Raising GDP key to creating jobs: FKIEconomic growth is the most important factor in creating jobs and narrowing the gap between rich and poor, a recent study indicated yesterday.
A 1 percent increase in GDP, the broadest measure of economic performance, could create 60,000 new jobs, accounting for 0.3 percent of all employees, according to the study released by the Federation of Korean Industries (FKI), which represents the interests of some 500 Korean businesses.
Korea’s GDP grew a revised 0.3 percent in the April-June period from three months earlier, down from an earlier estimate of 0.4 percent, according to the Bank of Korea.
The central bank earlier said that quarterly growth is likely to reach around 1 percent in the third and fourth quarters, leading full-year growth to reach 3 percent.
The study, conducted by Oh Jung-gun, an economics professor of Korea University, also showed that 50,000 out of 60,000 possible jobs are regular positions, while 10,000 others are either temporary or day laboring posts.
Still, a 1 percent increase in GDP could reduce the number of self-employed by 10,000, according to the study. Businesses run by the self-employed made up more than 80 percent of companies in Korea last year, according to Statistics Korea.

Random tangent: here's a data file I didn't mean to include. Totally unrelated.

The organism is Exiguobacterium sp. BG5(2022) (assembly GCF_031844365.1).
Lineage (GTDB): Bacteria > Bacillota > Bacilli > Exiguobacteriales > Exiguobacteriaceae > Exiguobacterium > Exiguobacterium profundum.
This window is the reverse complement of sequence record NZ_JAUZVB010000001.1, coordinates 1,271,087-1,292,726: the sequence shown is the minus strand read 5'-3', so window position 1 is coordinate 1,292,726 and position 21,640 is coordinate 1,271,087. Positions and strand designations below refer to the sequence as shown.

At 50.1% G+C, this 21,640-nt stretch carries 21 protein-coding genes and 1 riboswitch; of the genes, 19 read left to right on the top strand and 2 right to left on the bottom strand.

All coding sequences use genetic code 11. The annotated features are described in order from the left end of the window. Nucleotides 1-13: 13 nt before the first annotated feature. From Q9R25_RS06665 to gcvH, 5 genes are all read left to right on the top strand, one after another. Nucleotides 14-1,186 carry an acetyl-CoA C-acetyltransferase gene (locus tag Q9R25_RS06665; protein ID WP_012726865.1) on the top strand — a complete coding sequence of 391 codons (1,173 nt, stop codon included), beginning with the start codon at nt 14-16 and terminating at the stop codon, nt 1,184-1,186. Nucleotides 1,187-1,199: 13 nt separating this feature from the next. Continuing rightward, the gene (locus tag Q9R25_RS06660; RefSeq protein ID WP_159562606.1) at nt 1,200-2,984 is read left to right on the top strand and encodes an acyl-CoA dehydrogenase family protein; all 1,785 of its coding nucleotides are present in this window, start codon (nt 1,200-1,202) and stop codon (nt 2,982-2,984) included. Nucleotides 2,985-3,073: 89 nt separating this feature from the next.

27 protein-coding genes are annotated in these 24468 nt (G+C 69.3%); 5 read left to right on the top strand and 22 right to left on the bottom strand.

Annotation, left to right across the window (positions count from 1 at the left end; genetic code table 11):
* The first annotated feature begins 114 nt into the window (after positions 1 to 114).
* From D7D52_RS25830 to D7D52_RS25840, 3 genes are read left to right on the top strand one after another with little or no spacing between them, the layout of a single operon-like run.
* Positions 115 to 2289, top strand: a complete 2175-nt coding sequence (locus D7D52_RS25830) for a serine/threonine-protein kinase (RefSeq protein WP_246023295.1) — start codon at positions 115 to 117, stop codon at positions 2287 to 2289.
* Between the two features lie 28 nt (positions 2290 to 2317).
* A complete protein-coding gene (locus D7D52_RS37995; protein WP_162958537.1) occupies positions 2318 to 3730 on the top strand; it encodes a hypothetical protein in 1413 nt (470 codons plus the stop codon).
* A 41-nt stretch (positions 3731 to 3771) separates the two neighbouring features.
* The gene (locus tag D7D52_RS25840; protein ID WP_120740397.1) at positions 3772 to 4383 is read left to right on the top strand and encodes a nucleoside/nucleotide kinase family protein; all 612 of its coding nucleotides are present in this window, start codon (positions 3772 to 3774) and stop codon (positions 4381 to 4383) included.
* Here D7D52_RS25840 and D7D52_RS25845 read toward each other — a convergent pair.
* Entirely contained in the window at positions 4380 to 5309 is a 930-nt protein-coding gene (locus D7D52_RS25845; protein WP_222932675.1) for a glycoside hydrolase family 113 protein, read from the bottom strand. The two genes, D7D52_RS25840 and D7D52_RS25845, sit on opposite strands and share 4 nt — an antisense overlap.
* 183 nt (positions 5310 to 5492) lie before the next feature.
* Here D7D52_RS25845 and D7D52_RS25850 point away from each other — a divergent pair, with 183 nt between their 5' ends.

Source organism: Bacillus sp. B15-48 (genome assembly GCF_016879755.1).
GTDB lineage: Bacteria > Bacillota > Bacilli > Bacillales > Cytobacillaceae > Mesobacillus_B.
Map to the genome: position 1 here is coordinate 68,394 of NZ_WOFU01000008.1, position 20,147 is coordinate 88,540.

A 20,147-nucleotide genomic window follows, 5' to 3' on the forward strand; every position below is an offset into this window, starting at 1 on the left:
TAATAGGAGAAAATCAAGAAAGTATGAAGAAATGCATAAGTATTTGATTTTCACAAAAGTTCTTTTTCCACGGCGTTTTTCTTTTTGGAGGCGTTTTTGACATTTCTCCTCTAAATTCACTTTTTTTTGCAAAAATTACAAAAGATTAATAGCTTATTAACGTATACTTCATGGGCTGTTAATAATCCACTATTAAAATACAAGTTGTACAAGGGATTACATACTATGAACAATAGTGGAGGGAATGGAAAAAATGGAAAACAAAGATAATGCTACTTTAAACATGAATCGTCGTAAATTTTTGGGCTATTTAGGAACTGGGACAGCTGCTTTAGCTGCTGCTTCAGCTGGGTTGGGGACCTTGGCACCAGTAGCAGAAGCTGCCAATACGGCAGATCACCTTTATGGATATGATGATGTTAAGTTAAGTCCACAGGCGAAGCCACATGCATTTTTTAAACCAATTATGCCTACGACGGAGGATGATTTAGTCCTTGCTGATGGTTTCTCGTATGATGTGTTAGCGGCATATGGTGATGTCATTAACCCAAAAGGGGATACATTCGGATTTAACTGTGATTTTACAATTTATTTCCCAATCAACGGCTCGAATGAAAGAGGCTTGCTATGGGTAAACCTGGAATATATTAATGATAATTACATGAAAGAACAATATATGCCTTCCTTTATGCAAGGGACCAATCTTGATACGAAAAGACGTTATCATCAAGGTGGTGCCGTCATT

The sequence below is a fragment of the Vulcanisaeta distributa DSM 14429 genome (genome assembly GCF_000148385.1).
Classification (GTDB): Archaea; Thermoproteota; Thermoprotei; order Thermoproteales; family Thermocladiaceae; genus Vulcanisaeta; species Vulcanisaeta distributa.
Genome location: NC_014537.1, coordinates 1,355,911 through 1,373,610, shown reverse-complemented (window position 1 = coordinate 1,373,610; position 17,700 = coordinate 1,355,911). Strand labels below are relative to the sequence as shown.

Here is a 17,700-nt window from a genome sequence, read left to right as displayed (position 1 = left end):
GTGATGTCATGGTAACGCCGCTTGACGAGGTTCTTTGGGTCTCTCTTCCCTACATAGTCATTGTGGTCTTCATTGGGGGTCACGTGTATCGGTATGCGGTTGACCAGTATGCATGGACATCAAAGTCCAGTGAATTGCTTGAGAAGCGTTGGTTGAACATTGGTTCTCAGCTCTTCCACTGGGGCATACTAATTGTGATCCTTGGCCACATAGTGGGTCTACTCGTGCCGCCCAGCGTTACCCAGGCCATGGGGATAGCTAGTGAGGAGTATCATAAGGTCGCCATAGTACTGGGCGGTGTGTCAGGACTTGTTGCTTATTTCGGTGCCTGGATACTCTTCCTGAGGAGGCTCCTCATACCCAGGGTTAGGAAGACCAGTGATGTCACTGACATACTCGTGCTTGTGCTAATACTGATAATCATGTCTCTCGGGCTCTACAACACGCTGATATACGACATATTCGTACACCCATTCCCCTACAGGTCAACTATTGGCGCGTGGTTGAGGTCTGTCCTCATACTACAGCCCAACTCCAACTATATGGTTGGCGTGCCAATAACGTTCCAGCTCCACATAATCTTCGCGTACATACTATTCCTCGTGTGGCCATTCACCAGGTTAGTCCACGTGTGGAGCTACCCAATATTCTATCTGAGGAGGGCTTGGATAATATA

The FKI study also showed that a 1 percent increase in GDP could reduce the Gini coefficient index, a major tool to gauge wealth distribution, by 0.3 percent. Last year, the index edged up to 0.311 from 0.310 in 2011, indicating a wider income gap in Asia’s fourth-largest economy. The average Gini coefficient of a group of 34 wealthy nations was 0.31 at the end of the last decade, compared to 0.28 in the mid-1980s, according to data. The closer a reading is to 1, the greater the wealth imbalance.
Oh said the study illustrated that job creation through economic growth is important to ease social polarization.
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